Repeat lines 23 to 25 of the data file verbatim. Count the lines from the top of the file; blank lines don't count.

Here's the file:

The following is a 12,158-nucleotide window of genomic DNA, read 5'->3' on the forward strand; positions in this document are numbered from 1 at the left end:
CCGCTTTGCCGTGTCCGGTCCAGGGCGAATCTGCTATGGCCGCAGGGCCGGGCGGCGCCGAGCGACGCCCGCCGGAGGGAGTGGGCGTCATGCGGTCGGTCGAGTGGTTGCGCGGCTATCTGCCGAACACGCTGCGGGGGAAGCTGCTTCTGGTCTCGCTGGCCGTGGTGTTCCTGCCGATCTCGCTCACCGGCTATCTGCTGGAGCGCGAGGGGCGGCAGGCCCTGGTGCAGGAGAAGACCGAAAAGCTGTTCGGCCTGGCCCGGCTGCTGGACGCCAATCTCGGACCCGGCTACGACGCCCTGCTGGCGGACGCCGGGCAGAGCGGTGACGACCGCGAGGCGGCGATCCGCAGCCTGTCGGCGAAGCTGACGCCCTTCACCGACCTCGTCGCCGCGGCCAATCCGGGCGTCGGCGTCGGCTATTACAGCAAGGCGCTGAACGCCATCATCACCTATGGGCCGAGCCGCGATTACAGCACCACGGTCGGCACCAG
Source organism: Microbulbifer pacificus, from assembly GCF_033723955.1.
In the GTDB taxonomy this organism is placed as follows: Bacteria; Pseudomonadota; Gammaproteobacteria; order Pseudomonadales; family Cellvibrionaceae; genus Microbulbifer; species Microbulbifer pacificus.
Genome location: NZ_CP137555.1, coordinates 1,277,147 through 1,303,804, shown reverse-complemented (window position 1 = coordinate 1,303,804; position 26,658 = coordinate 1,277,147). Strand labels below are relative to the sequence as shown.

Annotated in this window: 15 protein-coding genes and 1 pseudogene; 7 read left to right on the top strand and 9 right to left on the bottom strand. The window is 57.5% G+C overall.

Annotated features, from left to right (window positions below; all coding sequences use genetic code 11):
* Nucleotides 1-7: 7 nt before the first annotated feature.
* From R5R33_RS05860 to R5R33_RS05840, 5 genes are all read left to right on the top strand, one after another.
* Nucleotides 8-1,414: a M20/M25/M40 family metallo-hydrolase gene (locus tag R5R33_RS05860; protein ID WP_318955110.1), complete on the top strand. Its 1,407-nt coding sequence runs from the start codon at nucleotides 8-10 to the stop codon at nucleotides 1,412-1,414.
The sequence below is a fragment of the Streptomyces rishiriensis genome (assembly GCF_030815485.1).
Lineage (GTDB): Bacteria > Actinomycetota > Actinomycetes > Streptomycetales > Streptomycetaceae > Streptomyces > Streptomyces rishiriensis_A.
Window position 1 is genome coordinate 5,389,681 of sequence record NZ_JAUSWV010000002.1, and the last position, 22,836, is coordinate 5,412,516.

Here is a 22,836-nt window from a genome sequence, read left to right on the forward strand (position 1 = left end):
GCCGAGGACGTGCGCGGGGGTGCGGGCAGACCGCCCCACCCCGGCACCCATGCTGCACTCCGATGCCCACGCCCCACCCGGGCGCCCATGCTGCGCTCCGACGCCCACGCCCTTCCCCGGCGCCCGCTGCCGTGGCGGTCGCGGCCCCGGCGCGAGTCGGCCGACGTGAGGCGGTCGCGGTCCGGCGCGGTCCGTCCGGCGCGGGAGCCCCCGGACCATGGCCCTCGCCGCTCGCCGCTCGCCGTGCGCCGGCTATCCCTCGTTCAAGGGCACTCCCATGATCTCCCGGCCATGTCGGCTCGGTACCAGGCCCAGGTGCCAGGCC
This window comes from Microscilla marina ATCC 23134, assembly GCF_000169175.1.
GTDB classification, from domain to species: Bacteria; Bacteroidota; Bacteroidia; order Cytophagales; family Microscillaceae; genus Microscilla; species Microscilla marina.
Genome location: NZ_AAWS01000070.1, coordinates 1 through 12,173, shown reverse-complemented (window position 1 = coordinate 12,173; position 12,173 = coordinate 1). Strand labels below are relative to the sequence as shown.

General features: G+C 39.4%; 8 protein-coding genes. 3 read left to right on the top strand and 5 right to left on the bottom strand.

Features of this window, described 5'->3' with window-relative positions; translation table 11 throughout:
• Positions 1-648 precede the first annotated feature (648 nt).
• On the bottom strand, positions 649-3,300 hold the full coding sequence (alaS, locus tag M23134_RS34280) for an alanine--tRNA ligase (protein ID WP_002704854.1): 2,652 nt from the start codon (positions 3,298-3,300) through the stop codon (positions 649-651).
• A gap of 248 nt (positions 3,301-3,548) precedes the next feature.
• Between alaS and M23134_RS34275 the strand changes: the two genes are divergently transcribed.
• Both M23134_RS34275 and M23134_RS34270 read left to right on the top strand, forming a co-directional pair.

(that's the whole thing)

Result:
• A gap of 248 nt (positions 3,301-3,548) precedes the next feature.
• Between alaS and M23134_RS34275 the strand changes: the two genes are divergently transcribed.
• Both M23134_RS34275 and M23134_RS34270 read left to right on the top strand, forming a co-directional pair.